Bulgarian author and screenwriter Wagenstein devotes his powerful novel to an affable Jewish tailor from a small town in Eastern Europe who survives the reigns of Hitler and Stalin. Wagenstein himself escaped from a concentration camp and was saved from execution when the Soviets entered Bulgaria. Half a century later, he creates self-effacing narrator Isaac Jacob Blumenfeld, threading Jewish jokes throughout the narrative not only to sweeten the bitter material but also because they encapsulate the humanistic foundation of Isaac's philosophy. Isaac's town of Kolodetz in the Austro-Hungarian empire becomes part of Poland, then the U.S.S.R., before being overtaken by Nazi Germany and eventually reclaimed by the Soviets. He is drafted into military service by each of his first three motherlands. The Germans invade, and Isaac, posing as a Pole, is sent to a Nazi labor camp. Inadvertently revealing himself as a Jew, he ends up in a concentration camp, after which the liberating Soviets exile him to Siberia. Isaac's mesmerizing voice charms through every disaster, and engages and delights the reader without distracting from Wagenstein's profound insights into life's absurdities. (Nov.)Copyright © Reed Business Information, a division of Reed Elsevier Inc. All rights reserved.
Tragedy is overlaid with Jewish humor as an inoffensive man survives war and nationalism in Central Europe.
In an afterword, Bulgarian writer and filmmaker Wagenstein (Farewell, Shanghai, 2007, etc.) acknowledges Jewish jokes as "a source of courage and self-esteem through the most tragic moments," and his discursive novel makes considerable use of them in its account of the life of Isaac Blumenfeld. The son of a tailor in the shtetl of Kolodetz, Blumenfeld was a dreamy boy who fell in love with Sarah, the sister of his lifelong friend Rabbi Shmuel Ben-David, and was swept up in history. In 1918, Blumenfeld was called up into the Austro-Hungarian army but the war was lost before he saw action and he returned home a Pole. Twenty-one years later, now married to Sarah with three children, he is called up again and again steps down before fighting, this time as a comrade, Kolodetz having been annexed by the Soviet Union. In 1941, Blumenfeld is captured by the Germans and sent first to a labor camp, then to typhoid-ridden Flossenbürg. After the Americans liberate the camp, Blumenfeld succumbs to the disease. Once recovered, he learns his family has perished and settles in Vienna until he's arrested by the Soviets, tried for high treason and military crimes and sent to Siberia for ten years. The story ends abruptly, years later, with Blumenfeld back in Vienna, imagining himself and Sarah flying—Chagall-like—into the future.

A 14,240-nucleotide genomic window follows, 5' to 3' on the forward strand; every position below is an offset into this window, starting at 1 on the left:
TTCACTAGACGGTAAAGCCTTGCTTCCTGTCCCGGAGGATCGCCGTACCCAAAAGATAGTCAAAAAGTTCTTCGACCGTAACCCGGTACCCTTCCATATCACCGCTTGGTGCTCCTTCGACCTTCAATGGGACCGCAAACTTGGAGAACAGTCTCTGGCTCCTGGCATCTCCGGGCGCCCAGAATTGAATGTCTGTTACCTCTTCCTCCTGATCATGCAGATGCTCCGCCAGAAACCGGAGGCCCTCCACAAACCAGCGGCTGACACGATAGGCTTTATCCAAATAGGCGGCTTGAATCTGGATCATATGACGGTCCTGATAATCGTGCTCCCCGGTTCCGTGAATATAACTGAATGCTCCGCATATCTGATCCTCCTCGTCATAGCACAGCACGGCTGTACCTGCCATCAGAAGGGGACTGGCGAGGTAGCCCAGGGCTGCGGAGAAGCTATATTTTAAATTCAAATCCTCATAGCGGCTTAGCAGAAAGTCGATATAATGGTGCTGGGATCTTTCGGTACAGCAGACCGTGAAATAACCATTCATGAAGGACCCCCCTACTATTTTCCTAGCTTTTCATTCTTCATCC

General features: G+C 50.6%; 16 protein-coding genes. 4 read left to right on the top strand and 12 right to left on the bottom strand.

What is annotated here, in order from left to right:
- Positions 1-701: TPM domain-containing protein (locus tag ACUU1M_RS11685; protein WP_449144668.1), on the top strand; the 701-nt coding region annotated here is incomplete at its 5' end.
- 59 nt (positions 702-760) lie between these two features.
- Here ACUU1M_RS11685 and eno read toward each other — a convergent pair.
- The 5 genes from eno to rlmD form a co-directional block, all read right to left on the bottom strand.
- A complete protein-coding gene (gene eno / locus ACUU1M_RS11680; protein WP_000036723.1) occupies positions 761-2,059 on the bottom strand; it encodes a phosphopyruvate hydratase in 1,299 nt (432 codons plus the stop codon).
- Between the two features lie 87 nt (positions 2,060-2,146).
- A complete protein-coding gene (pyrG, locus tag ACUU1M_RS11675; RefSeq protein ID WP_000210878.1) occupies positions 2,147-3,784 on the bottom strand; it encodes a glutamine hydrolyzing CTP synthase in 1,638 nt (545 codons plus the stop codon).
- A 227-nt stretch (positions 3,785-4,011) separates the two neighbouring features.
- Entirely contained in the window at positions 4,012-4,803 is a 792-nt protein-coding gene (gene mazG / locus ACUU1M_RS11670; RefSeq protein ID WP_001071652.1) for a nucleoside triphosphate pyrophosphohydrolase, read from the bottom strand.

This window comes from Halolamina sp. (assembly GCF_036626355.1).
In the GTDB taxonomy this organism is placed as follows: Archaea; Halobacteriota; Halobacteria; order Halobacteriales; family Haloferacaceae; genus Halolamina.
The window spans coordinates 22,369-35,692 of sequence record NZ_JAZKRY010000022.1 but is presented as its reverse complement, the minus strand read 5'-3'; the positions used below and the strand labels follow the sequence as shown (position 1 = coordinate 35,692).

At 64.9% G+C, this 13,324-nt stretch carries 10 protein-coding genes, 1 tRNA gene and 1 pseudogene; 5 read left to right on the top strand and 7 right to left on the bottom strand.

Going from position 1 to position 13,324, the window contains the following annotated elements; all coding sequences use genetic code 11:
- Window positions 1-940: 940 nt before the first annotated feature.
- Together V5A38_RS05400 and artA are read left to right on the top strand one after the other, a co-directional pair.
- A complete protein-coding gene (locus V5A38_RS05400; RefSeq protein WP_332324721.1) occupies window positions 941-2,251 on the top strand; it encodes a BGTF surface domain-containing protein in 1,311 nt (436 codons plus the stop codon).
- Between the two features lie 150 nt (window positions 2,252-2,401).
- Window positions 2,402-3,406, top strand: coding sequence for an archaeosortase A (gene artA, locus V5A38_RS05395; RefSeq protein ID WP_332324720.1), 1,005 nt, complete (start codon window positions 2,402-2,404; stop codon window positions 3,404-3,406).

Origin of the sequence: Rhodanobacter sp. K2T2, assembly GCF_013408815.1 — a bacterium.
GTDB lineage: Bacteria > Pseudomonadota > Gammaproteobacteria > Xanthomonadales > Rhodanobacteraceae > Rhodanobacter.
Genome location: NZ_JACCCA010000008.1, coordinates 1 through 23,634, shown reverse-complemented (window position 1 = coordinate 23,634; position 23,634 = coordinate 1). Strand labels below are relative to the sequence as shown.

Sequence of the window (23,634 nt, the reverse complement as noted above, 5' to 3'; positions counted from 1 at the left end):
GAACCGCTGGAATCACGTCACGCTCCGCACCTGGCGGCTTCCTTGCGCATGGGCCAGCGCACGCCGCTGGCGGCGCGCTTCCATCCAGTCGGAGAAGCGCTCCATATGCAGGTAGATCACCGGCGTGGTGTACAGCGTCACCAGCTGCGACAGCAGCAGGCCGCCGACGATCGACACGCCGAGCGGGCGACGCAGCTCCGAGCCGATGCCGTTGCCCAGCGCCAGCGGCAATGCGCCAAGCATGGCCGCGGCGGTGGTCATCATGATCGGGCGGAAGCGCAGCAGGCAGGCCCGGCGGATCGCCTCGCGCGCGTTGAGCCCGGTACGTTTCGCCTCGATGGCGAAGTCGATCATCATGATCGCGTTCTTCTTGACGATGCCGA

As ironic judgments of monstrosity and meaning go, this one is intelligent and deeply felt, but insufficiently mordant.
Agent: Al Zuckerman/Writers House
Read an Excerpt
CONCERNING THE LIFE OF ISAAC JACOB BLUMENFELD through TWO WORLD WARS, THREE CONCENTRATION CAMPS and FIVE MOTHERLANDS
By ANGEL WAGENSTEIN
Copyright © 2008
All right reserved.